Point, Line, Plane: Whitney Demarest

When I opened up the topic for this weeks blog post, I thought that I had a strong understanding of what pont, line, and plane were. I thought to myself yeah, this blog will be a piece of cake! … then I looked at the readings and suddenly felt wildly confused about the differences between the three characteristics. I could undoubtable show you an example of each, but there is no way that before I went through this weeks readings that I could describe the aspects that made each characteristic different from the other.

Photo by Whitney Demarest

This first example is of a point. I took this picture of the top of a fire hydrant because when I was thinking about objects that I have specific x and y coordinates, I thought about the firefighters who have designated fire hydrants around every building. If you took an arial picture of pullman, and highlighted the tops of every fire hydrant, the literal form they would take on a map would look like the image I took. Lupton’s book also talks about how the object would be seen when plotted on a graph. If you used the arial view of Pullman, you could connect the plotted hydrants to portray the type of line graph the book talks about.

 

Photo by Whitney Demarest

A line is different from a point because it is infinite. A point has a single set of coordinates, or a single point on a graph, but a line has an infinite number of points. This is a picture that has multiple sets of lines. the first is the yellow curb that really does feel like it could go on forever. The second set of lines are the ones on the drainage grate. These lines have an infinite number of points, but still have a visible ending.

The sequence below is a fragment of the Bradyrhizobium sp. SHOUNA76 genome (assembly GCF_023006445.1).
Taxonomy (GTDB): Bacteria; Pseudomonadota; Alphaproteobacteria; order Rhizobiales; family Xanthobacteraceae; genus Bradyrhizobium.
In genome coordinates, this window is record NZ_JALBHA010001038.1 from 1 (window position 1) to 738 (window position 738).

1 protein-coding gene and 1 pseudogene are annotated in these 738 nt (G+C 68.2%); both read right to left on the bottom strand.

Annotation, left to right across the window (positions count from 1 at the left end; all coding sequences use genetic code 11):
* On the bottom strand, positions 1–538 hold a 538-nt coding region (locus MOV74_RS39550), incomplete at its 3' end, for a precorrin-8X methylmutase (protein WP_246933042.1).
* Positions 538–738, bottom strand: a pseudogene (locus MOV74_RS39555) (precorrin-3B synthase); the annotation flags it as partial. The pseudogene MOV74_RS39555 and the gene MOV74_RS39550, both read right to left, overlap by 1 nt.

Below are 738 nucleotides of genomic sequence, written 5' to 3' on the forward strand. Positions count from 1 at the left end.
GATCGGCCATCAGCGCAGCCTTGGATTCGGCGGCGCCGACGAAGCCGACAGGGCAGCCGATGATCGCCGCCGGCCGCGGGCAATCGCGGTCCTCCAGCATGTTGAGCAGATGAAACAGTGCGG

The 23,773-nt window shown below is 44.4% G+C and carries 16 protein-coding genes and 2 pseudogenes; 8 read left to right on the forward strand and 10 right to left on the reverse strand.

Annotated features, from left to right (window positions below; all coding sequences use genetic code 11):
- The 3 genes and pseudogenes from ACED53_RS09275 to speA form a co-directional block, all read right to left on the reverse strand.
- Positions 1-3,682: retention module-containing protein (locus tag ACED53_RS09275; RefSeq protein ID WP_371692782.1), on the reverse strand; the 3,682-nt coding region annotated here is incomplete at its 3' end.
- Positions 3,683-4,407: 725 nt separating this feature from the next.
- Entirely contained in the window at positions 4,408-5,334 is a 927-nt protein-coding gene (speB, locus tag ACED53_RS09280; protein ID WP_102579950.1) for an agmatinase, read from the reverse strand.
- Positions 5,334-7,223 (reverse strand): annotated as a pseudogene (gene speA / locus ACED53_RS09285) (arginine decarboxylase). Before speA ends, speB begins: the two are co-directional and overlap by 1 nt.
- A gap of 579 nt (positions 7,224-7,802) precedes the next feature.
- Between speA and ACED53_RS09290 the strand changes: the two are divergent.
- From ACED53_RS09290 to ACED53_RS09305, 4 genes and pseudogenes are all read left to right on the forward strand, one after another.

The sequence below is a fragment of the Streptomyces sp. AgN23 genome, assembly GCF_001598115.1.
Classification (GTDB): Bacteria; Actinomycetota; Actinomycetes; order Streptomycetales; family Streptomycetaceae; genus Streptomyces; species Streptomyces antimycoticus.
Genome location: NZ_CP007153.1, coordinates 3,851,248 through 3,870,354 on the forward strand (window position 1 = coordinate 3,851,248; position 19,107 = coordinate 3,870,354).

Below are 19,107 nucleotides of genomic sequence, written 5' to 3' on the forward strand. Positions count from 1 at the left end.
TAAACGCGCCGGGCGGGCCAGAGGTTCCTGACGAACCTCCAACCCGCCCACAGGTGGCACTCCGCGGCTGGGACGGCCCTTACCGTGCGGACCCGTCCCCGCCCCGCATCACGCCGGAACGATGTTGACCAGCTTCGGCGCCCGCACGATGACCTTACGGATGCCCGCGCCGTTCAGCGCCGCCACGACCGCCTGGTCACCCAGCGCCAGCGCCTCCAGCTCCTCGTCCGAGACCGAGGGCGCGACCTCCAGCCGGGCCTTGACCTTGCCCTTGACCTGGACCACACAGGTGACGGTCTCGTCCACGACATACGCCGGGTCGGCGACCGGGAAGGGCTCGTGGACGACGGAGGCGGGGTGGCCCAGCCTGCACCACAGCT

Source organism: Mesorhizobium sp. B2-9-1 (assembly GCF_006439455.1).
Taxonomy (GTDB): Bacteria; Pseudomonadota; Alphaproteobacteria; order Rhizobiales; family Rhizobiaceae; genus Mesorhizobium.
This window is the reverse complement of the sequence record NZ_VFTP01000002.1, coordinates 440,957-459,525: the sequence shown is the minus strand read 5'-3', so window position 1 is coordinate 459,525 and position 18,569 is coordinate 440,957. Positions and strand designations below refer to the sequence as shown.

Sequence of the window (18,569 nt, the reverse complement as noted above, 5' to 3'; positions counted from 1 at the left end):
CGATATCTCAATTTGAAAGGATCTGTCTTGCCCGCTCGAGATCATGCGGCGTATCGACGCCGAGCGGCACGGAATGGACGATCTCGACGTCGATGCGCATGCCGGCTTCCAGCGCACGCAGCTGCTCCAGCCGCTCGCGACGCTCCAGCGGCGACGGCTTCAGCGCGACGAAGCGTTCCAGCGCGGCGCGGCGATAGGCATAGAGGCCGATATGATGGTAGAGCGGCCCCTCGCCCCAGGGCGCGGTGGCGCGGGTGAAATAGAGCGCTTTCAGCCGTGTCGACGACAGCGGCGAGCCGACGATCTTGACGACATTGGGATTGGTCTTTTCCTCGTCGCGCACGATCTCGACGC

Photo by Whitney Demarest

A plane was one of the terms that I could show you an example of, but wouldn’t necessarily be able to explain the difference between it and a line. After reading, I am still a little confused, but I do know that a plane has width and always consists of a line and a fill. I understand that type is an example, as well as most things I can create in illustrator, but I am not sure if this image is a good example. The curb has width, and you can infer that the edge of the curb is the line, and the yellow concrete in between is the fill, but i am not sure that it serves as the best example.

This entry was posted in Fall 2017 Archive (336), Uncategorized. Bookmark the permalink.

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